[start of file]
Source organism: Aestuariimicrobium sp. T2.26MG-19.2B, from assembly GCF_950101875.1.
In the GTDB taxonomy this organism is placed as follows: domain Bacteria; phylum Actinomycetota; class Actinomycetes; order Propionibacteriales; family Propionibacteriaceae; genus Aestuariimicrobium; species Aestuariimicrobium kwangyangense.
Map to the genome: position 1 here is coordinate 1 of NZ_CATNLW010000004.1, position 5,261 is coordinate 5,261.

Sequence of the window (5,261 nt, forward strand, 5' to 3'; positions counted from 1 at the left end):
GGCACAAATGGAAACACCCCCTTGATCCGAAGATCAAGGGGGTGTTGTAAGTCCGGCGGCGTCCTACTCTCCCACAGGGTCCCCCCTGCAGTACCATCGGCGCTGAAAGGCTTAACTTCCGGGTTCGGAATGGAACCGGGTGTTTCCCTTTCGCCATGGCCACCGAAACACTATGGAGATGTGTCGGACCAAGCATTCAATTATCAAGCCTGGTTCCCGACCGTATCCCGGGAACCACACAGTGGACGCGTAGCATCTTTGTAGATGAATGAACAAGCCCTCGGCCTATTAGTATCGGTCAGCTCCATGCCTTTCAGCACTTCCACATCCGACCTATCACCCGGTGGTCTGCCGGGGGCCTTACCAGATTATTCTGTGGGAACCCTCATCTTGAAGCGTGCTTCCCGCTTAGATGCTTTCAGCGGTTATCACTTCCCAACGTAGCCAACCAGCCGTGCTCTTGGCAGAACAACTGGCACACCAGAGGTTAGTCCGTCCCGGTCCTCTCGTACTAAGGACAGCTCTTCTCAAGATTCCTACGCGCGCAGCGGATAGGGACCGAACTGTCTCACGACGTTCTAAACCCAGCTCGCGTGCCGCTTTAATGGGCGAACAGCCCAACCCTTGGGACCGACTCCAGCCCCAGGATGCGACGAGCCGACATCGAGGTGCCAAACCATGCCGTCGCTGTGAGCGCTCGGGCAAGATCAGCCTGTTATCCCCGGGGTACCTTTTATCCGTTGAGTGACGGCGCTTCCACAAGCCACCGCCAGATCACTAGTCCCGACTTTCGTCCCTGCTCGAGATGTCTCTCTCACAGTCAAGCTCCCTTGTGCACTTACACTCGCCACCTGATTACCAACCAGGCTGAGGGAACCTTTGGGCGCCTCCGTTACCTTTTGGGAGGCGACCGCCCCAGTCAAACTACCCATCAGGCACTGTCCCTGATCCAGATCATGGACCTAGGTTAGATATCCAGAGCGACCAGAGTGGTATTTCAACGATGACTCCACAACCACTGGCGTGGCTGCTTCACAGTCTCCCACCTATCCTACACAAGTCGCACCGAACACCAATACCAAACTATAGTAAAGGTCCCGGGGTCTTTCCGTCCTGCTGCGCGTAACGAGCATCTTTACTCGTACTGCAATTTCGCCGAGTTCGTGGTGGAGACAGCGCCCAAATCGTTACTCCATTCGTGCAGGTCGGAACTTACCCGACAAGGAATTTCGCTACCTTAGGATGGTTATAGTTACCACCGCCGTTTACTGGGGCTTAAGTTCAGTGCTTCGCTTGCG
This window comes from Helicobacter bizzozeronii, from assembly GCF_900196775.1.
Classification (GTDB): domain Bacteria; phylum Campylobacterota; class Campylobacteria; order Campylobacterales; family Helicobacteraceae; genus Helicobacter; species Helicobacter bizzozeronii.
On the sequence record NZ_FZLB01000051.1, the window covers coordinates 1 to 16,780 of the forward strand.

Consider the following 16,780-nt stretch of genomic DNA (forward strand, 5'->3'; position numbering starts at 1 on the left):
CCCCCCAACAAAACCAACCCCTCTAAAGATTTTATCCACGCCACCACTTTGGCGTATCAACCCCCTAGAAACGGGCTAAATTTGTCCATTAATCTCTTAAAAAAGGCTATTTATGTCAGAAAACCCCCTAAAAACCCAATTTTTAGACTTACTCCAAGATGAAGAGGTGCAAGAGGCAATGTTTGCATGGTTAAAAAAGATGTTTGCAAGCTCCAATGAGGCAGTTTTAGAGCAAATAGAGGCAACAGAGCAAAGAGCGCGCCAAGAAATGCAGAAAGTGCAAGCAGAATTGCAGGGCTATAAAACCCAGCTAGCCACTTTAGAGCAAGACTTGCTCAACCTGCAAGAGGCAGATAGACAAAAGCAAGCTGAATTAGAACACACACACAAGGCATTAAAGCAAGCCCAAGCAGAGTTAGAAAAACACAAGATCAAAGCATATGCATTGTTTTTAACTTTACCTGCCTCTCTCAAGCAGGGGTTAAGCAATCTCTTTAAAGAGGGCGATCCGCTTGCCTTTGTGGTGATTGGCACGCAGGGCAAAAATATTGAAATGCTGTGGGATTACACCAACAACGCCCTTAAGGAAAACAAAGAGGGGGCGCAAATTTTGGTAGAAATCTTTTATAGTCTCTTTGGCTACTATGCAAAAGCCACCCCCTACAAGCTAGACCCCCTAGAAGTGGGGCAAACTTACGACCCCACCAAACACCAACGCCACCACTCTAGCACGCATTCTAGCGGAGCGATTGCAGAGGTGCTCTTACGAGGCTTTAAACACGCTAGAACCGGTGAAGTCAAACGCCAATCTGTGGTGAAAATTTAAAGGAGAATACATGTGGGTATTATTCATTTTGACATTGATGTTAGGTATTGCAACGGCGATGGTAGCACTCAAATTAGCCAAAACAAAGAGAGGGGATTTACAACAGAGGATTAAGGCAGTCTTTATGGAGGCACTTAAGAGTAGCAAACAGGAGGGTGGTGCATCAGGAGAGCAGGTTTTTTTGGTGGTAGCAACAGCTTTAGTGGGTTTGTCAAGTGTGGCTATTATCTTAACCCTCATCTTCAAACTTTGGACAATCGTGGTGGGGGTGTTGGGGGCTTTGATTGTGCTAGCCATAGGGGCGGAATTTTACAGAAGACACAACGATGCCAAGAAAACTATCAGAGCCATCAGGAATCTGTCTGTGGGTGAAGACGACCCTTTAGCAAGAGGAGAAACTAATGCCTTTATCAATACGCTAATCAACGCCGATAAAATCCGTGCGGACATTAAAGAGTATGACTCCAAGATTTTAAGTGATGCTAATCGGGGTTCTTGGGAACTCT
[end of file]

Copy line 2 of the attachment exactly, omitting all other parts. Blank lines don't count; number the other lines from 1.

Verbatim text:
In the GTDB taxonomy this organism is placed as follows: domain Bacteria; phylum Actinomycetota; class Actinomycetes; order Propionibacteriales; family Propionibacteriaceae; genus Aestuariimicrobium; species Aestuariimicrobium kwangyangense.